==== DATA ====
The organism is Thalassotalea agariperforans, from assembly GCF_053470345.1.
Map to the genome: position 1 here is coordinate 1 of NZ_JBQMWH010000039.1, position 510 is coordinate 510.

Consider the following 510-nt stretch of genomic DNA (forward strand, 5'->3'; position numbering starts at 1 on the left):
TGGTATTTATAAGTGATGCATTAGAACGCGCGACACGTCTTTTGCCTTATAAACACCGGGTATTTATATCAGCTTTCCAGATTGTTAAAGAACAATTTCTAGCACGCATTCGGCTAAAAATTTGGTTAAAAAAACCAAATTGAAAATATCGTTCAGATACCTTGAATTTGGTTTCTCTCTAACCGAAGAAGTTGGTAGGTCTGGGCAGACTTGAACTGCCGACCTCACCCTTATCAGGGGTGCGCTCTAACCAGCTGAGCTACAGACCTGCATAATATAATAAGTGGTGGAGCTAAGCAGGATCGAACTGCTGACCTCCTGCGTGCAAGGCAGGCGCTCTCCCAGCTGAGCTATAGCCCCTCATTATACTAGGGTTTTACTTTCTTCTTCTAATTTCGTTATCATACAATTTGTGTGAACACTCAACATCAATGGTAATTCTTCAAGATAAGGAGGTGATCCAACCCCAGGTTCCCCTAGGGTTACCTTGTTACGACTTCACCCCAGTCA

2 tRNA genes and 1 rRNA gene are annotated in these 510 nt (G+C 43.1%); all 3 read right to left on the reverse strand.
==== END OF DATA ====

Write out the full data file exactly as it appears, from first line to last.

The organism is Thalassotalea agariperforans, from assembly GCF_053470345.1.
Map to the genome: position 1 here is coordinate 1 of NZ_JBQMWH010000039.1, position 510 is coordinate 510.

Consider the following 510-nt stretch of genomic DNA (forward strand, 5'->3'; position numbering starts at 1 on the left):
TGGTATTTATAAGTGATGCATTAGAACGCGCGACACGTCTTTTGCCTTATAAACACCGGGTATTTATATCAGCTTTCCAGATTGTTAAAGAACAATTTCTAGCACGCATTCGGCTAAAAATTTGGTTAAAAAAACCAAATTGAAAATATCGTTCAGATACCTTGAATTTGGTTTCTCTCTAACCGAAGAAGTTGGTAGGTCTGGGCAGACTTGAACTGCCGACCTCACCCTTATCAGGGGTGCGCTCTAACCAGCTGAGCTACAGACCTGCATAATATAATAAGTGGTGGAGCTAAGCAGGATCGAACTGCTGACCTCCTGCGTGCAAGGCAGGCGCTCTCCCAGCTGAGCTATAGCCCCTCATTATACTAGGGTTTTACTTTCTTCTTCTAATTTCGTTATCATACAATTTGTGTGAACACTCAACATCAATGGTAATTCTTCAAGATAAGGAGGTGATCCAACCCCAGGTTCCCCTAGGGTTACCTTGTTACGACTTCACCCCAGTCA

2 tRNA genes and 1 rRNA gene are annotated in these 510 nt (G+C 43.1%); all 3 read right to left on the reverse strand.